Re: OO versus RDB

From: Bob Badour <>
Date: Sun, 25 Jun 2006 19:08:33 GMT
Message-ID: <RaBng.2137$>

H. S. Lahman wrote:

> Responding to mAsterdam...

>>>>>> In retrospect I think that what we were doing was trying to
>>>>>> reach for (never to achieve) the level of data-independence
>>>>>> which is now achievable with SQL-DBMS's even if they aren't up
>>>>>> to RM-purist's standards. But, as I said, I will pay attention,
>>>>>> maybe there are even more benefits to a layered approach of data.
>>>>> I would suggest even further isolation. 
>>>> Because this benefits ... what?
>>> Separation of concerns.  
>> Worthwhile. Which concerns? Code and data organization.

> No. Problem solutions vs. persistence.

You are an ignorant. The added isolation you mention only benefits 'problem solutions' when one chooses the needlessly complex computational model you chose in the first place. It's a straw man.

>>>>> The application solution doesn't care if the data is in an RDB, an 
>>>>> OODB, flat files, or clay tablets.  
>>>> Well, the user does care about his data.
>>>> That's why he put them on clay tablets
>>>> (or one of the other) to begin with.
>>>> What type of user-beneficial application solution
>>>> should not care about where the user's data is?
>>> The user doesn't care where the data is either.  Nor does the user 
>>> have any direct access to the data; it is all through software.  The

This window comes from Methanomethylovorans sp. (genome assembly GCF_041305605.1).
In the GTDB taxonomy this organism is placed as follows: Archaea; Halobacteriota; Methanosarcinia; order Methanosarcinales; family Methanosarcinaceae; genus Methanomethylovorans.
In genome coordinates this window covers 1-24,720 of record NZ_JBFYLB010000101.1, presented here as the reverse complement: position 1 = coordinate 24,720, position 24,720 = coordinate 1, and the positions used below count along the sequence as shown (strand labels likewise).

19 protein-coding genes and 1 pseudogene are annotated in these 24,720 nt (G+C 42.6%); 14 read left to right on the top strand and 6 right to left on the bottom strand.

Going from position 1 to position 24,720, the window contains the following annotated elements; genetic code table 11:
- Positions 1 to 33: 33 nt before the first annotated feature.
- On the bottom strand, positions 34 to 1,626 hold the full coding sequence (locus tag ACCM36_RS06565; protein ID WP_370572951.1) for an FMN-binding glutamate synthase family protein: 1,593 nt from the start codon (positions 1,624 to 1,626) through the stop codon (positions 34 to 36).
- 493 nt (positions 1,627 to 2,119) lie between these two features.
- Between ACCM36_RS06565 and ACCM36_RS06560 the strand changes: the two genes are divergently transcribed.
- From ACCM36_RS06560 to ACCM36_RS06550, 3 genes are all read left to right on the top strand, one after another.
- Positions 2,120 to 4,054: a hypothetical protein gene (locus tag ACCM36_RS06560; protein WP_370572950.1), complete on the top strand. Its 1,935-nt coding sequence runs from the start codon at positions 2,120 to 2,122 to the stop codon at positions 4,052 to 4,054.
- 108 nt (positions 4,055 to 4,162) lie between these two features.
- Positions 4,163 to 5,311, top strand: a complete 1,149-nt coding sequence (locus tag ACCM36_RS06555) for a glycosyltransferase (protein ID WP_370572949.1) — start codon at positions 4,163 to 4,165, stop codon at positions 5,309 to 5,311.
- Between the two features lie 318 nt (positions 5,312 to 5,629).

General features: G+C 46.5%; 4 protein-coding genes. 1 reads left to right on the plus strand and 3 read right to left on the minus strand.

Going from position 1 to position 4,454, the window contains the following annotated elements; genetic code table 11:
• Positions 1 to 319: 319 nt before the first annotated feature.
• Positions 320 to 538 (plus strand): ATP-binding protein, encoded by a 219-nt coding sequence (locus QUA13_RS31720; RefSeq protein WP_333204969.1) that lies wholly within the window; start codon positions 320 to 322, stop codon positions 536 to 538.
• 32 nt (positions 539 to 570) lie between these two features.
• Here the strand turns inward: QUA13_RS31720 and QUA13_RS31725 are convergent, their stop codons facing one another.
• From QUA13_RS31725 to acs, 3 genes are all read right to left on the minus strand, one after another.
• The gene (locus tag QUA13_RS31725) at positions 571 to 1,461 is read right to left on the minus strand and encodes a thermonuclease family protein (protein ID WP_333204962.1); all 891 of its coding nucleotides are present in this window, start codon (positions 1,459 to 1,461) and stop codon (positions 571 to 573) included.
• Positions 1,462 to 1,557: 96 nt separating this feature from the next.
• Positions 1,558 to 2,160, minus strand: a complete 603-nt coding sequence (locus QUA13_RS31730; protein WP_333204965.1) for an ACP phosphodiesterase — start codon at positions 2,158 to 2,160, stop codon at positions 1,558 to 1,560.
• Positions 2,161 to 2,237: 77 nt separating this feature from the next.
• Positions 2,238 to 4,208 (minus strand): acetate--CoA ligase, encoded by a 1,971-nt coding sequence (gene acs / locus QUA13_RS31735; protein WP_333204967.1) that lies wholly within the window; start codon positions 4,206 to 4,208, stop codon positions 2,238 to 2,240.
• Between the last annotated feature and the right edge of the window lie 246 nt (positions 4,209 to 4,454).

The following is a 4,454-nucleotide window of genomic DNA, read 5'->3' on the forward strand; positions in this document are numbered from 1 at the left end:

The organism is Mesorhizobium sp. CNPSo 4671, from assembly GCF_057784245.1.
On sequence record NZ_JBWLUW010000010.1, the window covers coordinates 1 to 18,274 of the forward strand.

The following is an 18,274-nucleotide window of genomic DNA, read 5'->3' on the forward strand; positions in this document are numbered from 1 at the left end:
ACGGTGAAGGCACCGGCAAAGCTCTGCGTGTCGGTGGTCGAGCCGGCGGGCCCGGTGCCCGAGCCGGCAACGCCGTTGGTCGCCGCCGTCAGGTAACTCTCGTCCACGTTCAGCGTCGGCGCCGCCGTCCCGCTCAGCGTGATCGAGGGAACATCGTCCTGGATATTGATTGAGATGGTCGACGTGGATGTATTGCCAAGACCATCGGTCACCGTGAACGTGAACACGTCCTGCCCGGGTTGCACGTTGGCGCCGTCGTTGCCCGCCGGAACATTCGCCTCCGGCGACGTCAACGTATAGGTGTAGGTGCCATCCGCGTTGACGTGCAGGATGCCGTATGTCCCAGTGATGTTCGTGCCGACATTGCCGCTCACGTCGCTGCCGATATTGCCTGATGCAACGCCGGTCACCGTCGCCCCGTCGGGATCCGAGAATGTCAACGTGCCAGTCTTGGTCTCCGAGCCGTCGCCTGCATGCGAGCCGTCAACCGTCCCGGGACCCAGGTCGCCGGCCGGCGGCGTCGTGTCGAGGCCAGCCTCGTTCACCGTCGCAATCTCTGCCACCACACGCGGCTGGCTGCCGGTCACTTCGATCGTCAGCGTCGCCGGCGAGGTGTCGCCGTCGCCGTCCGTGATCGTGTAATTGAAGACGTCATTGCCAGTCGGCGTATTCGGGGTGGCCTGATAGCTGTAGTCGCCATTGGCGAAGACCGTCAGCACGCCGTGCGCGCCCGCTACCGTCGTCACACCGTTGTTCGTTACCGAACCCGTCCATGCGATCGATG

>>> customer just decides What needs to be persisted, not how it is 
>>> persisted. Persistence is a Systems Engineering decision.
>> This is about persisted objects (bits & bytes to the user),
>> not about data as in meaningful, user visible data - the
>> stuff data-management and databases are about.
>> Now I know some would call that information instead of data, but that 
>> would mean we'd have to talk about
>> information-bases and limping stuff like that.

Actually, if the information is represented suitably for machine processing, it is data regardless whether a machine processes it. The fact that all data is information does not make it any less data.

> No, it is about solving problems (OO) vs. persisting data (data
> management).

You are an ignorant. Since OO introduces the problems in the first place, one really has no need to solve them in the first place.

>>>>> So one should hide the SQL as well.
>>>> As soon as we have a better embeddable
>>>> abstraction, yes. Please provide an url.
>>> What if you decide an OODB would be better?

If, by OODB, you mean a network model dbms, one would have to be a complete embecile to decide it is better.

>> If a problem at hand doesn't need
>> data-management, I might recommend one if